More Animal Groups Join Dog Fight for Helmsley’s Money

“This is a truly representative cross-section of animal rescue charities that can litigate this important issue,” said William R. Hess, a lawyer for D.E.L.T.A. Rescue, the largest animal sanctuary of its type in the world.  The animal welfare organization links arms with three other powerful animal groups in a collaborative effort to help Leona Helmsley speak from the grave on Monday and finally expose where the late baroness really wanted her staggering $5 billion dollars to go.

D.E.L.T.A. Rescue's chief veterinarian Dr. Gaylord Brown and staff.

D.E.L.T.A. Rescue's chief veterinarian Dr. Gaylord Brown and staff.

“D.E.L.T.A. Rescue, like other charities, receives a substantial part of its annual contributions from wills and trusts,” said Hess. “It’s also important for persons to understand the consequence of being clear in their intent and avoiding the influence of persons who will not honor their intent after they die.

Last April, the trustees chose to give away $136 million to homeless humans and select human hospitals and human foundations. Disbursements totaling $900,000 went to designated groups that train seeing-eye dogs, a service which D.E.L.T.A. Rescue regards as being an “exploitative” accommodation that is not recognized legally as one that enhances the quality of life for animals; it tends to the needs of humans. The ASPCA received only $100,000 for its nationwide animal welfare mission. Hess charges that this was not exactly what Helmsley had in mind before she died in 2007.  

Hess said Helmsley’s initial mission statement listed just two priorities: that her money help provide medical and health care for impoverished youth and that it help address animal-related needs. Helmsley then executed another mission statement for her Charity Trust that actually omitted the reference of medical and health care services. Indicating her apparent love for animals, Helmsley left her beloved Maltese a healthy $12 million trust fund. Her pet lost $10 million of its inheritance. 

If the court agrees to get to the bottom of Helmsley’s true intent and whether the trustees of her estate have exercised lawful authority, the trustees’ ability to scatter further grants could be restricted during court proceedings, Hess said. He added that his sole purpose in seeking judicial action is to see if the trustees have, in fact, failed to rightfully disburse Helmsley’s money to animal charities.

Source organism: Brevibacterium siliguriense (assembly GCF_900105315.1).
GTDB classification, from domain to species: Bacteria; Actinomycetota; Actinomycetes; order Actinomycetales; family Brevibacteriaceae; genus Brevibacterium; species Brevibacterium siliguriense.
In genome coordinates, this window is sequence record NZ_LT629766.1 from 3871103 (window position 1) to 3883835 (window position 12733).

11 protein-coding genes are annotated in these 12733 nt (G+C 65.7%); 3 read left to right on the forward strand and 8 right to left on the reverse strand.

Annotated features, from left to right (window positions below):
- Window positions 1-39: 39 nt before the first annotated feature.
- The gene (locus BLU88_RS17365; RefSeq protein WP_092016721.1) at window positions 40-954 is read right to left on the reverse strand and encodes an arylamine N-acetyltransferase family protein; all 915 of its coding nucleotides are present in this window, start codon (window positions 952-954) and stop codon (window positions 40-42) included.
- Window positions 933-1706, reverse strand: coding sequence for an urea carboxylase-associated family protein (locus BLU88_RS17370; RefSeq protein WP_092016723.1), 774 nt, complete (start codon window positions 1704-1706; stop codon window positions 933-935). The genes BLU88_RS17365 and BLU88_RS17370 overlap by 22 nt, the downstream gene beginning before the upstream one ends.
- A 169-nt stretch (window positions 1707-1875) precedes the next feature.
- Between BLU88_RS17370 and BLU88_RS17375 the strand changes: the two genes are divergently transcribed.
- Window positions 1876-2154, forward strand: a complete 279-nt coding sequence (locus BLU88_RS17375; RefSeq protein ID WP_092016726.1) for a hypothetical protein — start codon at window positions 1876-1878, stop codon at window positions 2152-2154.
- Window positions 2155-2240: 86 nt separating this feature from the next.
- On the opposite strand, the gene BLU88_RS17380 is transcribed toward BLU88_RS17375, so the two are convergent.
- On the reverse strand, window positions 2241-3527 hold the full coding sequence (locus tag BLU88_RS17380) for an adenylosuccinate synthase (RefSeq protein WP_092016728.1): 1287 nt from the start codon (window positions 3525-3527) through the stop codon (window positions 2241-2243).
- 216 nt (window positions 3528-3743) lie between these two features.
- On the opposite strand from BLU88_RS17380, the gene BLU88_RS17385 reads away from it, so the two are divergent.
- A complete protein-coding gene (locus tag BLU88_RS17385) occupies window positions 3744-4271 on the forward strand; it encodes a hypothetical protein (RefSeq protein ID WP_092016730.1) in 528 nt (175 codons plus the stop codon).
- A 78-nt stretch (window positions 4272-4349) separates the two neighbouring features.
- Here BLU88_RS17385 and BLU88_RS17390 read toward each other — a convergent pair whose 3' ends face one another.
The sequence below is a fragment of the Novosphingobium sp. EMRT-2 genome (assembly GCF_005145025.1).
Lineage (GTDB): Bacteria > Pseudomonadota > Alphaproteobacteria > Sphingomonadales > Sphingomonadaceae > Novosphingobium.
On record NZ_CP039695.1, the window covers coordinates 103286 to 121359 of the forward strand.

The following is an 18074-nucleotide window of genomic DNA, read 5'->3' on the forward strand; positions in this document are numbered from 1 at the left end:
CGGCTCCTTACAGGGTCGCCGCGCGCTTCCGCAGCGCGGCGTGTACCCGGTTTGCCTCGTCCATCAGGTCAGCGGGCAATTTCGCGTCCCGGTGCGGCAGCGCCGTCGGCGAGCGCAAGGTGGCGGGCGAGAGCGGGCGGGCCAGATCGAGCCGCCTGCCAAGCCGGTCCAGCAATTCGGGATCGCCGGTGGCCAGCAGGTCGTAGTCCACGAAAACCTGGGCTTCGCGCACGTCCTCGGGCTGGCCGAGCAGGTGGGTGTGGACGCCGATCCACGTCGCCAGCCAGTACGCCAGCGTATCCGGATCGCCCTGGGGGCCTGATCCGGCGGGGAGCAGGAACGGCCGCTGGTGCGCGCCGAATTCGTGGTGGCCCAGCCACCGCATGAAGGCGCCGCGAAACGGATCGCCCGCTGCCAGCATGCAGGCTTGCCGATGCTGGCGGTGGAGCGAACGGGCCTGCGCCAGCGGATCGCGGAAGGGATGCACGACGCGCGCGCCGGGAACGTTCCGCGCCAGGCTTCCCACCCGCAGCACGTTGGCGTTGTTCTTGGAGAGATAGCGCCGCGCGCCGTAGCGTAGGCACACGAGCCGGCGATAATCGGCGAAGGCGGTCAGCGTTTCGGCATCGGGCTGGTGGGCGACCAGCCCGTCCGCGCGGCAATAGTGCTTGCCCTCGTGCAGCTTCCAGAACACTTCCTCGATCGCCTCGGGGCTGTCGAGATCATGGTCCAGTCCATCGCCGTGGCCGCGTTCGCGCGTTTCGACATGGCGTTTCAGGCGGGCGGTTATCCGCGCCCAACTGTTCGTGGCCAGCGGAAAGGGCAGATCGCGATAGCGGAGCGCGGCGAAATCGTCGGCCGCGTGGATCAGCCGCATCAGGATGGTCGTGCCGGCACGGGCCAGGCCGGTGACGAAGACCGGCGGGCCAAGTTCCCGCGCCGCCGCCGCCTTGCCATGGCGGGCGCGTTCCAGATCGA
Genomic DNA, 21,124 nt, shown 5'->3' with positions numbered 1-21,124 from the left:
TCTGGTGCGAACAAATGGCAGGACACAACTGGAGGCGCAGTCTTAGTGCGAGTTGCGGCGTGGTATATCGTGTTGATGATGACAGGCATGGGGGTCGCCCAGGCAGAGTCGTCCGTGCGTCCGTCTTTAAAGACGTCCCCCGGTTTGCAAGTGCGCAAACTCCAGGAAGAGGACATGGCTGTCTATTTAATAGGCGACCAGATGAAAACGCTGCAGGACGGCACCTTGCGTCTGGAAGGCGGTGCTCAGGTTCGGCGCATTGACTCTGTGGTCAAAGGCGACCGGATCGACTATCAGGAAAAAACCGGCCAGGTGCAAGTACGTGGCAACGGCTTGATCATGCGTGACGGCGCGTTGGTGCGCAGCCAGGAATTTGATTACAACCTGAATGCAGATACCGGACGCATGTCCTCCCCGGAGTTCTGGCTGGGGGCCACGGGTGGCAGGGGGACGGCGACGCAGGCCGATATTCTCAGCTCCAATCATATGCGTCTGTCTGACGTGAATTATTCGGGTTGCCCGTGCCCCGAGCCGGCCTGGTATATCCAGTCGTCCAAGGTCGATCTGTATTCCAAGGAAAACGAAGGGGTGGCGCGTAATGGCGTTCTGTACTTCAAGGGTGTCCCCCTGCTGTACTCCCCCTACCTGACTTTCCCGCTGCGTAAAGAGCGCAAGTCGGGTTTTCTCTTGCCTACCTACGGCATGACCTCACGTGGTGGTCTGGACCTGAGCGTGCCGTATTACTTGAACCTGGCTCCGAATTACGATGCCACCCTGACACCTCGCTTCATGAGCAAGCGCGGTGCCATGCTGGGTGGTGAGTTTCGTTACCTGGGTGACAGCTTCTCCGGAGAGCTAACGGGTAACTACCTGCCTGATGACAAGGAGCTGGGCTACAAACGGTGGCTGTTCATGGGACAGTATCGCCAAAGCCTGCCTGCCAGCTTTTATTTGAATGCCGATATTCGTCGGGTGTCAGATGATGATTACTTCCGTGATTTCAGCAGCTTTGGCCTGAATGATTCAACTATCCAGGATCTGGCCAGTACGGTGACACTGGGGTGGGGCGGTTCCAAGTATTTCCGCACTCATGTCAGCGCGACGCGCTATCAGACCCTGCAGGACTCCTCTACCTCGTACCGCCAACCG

“Every year, the Helmsley Charitable Trust is required to make distributions, around five percent of five billion dollars,” explained Hess. D.E.L.T.A. Rescue provides urgent and wellness care for more than 1,500 previously abandoned and abused animals. It also runs Horse Rescue of America and two state-of-the-art veterinary hospitals at its Los Angeles-area mountaintop refuge. 

D.E.L.T.A. Rescue founder and president Leo Grillo said an overturn of Judge K. Webber’s ruling will have significant impact on those organizations dedicated to the rescue, welfare and general care of innocent animals. Grillo considers his involvement a conglomerative one. 

“In doing this, we represent all animal groups,” said Grillo. “If every animal welfare group were able to benefit from a fair share of this five billion dollar fund, all animals could be spayed and neutered and we could end the pet overpopulation problem and close all pounds.”  

Grillo’s confidence regarding temporary animal shelters stems directly from an independent study based on published data. Grillo believes that a $500 million endowment would be enough to shut down all the pounds in America where animals are exterminated mainly due to overcrowded conditions.  

Hess said he will also be contesting whether Helmsley’s trustees have the legal right to substitute her wishes with their personal judgments.

On their Web site, the trustees claim that Helmsley did not intend for her fortune to go to dogs. “This is their position,” argued Hess. “But there are documents, such as her signed mission statement, that clearly indicate otherwise.” 

If animal groups are victorious, Leona Helmsley could be crowned "Savior of the Animals," a more befitting distinction and legacy. The animal lover went to her grave branded "The Queen of Mean."

If animal groups are victorious, Leona Helmsley could be crowned "Savior of the Animals," a more befitting distinction and legacy. The animal lover went to her grave branded "The Queen of Mean."

Hess says the outcome of the litigation could change the future outlook for a countless number of animal charities, large and small alike. Grillo contends that many groups may be able to obtain the money to “save the lives of animals they would not otherwise be able to save,” he explained. “Second, it is important to set a legal precedent regarding the way in which persons write their wills and trusts to guarantee that their intended beneficiaries, like D.E.L.T.A. Rescue, end up receiving the gifts intended for them,” Hess stated. 

“We only want to do what we can to make sure that Helmsley’s true intent to benefit the dogs is honored,” added Grillo, who tracks through unkind forests and up slippery ocean jetties to rescue unwanted and starving pets.  D.E.L.T.A. Rescue has been an IRS-recognized not-for-profit animal welfare organization since 1981.  

 

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